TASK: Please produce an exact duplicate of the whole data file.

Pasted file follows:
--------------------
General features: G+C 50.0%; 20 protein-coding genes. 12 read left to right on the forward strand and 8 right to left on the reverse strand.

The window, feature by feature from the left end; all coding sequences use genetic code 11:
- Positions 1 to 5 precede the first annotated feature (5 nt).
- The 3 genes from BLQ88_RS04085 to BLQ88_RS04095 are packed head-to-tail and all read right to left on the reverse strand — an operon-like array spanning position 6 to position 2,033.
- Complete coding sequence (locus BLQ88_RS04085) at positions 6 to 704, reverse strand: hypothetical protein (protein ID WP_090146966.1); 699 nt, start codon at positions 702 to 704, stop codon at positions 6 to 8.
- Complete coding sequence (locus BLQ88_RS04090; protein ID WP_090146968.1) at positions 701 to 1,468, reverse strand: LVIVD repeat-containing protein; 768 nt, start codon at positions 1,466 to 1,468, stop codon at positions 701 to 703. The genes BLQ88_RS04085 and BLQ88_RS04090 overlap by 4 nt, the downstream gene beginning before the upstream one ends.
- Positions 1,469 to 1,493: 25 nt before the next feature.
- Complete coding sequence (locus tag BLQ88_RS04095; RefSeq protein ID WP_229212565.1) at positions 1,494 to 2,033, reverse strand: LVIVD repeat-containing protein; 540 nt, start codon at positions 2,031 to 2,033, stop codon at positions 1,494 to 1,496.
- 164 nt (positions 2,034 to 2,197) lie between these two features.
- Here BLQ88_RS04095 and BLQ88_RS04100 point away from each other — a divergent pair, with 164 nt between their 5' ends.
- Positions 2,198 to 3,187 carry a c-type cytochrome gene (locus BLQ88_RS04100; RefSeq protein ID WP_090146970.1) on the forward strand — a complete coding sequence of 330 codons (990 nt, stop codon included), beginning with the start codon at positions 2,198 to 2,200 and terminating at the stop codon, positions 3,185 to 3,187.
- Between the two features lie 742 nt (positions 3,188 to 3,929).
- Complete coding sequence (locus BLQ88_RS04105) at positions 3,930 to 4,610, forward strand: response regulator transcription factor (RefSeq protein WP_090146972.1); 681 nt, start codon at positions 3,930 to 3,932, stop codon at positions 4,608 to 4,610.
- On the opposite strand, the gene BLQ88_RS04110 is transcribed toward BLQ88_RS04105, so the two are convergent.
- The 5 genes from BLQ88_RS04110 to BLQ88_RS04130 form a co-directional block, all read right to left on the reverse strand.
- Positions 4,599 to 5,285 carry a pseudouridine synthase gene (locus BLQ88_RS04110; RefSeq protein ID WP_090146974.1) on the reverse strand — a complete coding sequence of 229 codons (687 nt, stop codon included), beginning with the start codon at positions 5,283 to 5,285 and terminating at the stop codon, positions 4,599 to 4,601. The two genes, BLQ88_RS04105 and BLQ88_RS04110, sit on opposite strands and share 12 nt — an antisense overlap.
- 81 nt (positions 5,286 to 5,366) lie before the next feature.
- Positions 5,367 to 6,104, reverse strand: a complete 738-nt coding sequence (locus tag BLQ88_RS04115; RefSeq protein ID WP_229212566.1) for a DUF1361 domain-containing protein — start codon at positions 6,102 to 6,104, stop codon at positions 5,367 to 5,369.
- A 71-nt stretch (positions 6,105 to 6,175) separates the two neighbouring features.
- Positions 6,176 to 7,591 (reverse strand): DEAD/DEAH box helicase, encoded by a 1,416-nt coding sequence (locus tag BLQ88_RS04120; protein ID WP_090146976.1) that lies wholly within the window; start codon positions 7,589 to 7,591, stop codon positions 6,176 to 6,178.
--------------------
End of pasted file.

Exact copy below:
General features: G+C 50.0%; 20 protein-coding genes. 12 read left to right on the forward strand and 8 right to left on the reverse strand.

The window, feature by feature from the left end; all coding sequences use genetic code 11:
- Positions 1 to 5 precede the first annotated feature (5 nt).
- The 3 genes from BLQ88_RS04085 to BLQ88_RS04095 are packed head-to-tail and all read right to left on the reverse strand — an operon-like array spanning position 6 to position 2,033.
- Complete coding sequence (locus BLQ88_RS04085) at positions 6 to 704, reverse strand: hypothetical protein (protein ID WP_090146966.1); 699 nt, start codon at positions 702 to 704, stop codon at positions 6 to 8.
- Complete coding sequence (locus BLQ88_RS04090; protein ID WP_090146968.1) at positions 701 to 1,468, reverse strand: LVIVD repeat-containing protein; 768 nt, start codon at positions 1,466 to 1,468, stop codon at positions 701 to 703. The genes BLQ88_RS04085 and BLQ88_RS04090 overlap by 4 nt, the downstream gene beginning before the upstream one ends.
- Positions 1,469 to 1,493: 25 nt before the next feature.
- Complete coding sequence (locus tag BLQ88_RS04095; RefSeq protein ID WP_229212565.1) at positions 1,494 to 2,033, reverse strand: LVIVD repeat-containing protein; 540 nt, start codon at positions 2,031 to 2,033, stop codon at positions 1,494 to 1,496.
- 164 nt (positions 2,034 to 2,197) lie between these two features.
- Here BLQ88_RS04095 and BLQ88_RS04100 point away from each other — a divergent pair, with 164 nt between their 5' ends.
- Positions 2,198 to 3,187 carry a c-type cytochrome gene (locus BLQ88_RS04100; RefSeq protein ID WP_090146970.1) on the forward strand — a complete coding sequence of 330 codons (990 nt, stop codon included), beginning with the start codon at positions 2,198 to 2,200 and terminating at the stop codon, positions 3,185 to 3,187.
- Between the two features lie 742 nt (positions 3,188 to 3,929).
- Complete coding sequence (locus BLQ88_RS04105) at positions 3,930 to 4,610, forward strand: response regulator transcription factor (RefSeq protein WP_090146972.1); 681 nt, start codon at positions 3,930 to 3,932, stop codon at positions 4,608 to 4,610.
- On the opposite strand, the gene BLQ88_RS04110 is transcribed toward BLQ88_RS04105, so the two are convergent.
- The 5 genes from BLQ88_RS04110 to BLQ88_RS04130 form a co-directional block, all read right to left on the reverse strand.
- Positions 4,599 to 5,285 carry a pseudouridine synthase gene (locus BLQ88_RS04110; RefSeq protein ID WP_090146974.1) on the reverse strand — a complete coding sequence of 229 codons (687 nt, stop codon included), beginning with the start codon at positions 5,283 to 5,285 and terminating at the stop codon, positions 4,599 to 4,601. The two genes, BLQ88_RS04105 and BLQ88_RS04110, sit on opposite strands and share 12 nt — an antisense overlap.
- 81 nt (positions 5,286 to 5,366) lie before the next feature.
- Positions 5,367 to 6,104, reverse strand: a complete 738-nt coding sequence (locus tag BLQ88_RS04115; RefSeq protein ID WP_229212566.1) for a DUF1361 domain-containing protein — start codon at positions 6,102 to 6,104, stop codon at positions 5,367 to 5,369.
- A 71-nt stretch (positions 6,105 to 6,175) separates the two neighbouring features.
- Positions 6,176 to 7,591 (reverse strand): DEAD/DEAH box helicase, encoded by a 1,416-nt coding sequence (locus tag BLQ88_RS04120; protein ID WP_090146976.1) that lies wholly within the window; start codon positions 7,589 to 7,591, stop codon positions 6,176 to 6,178.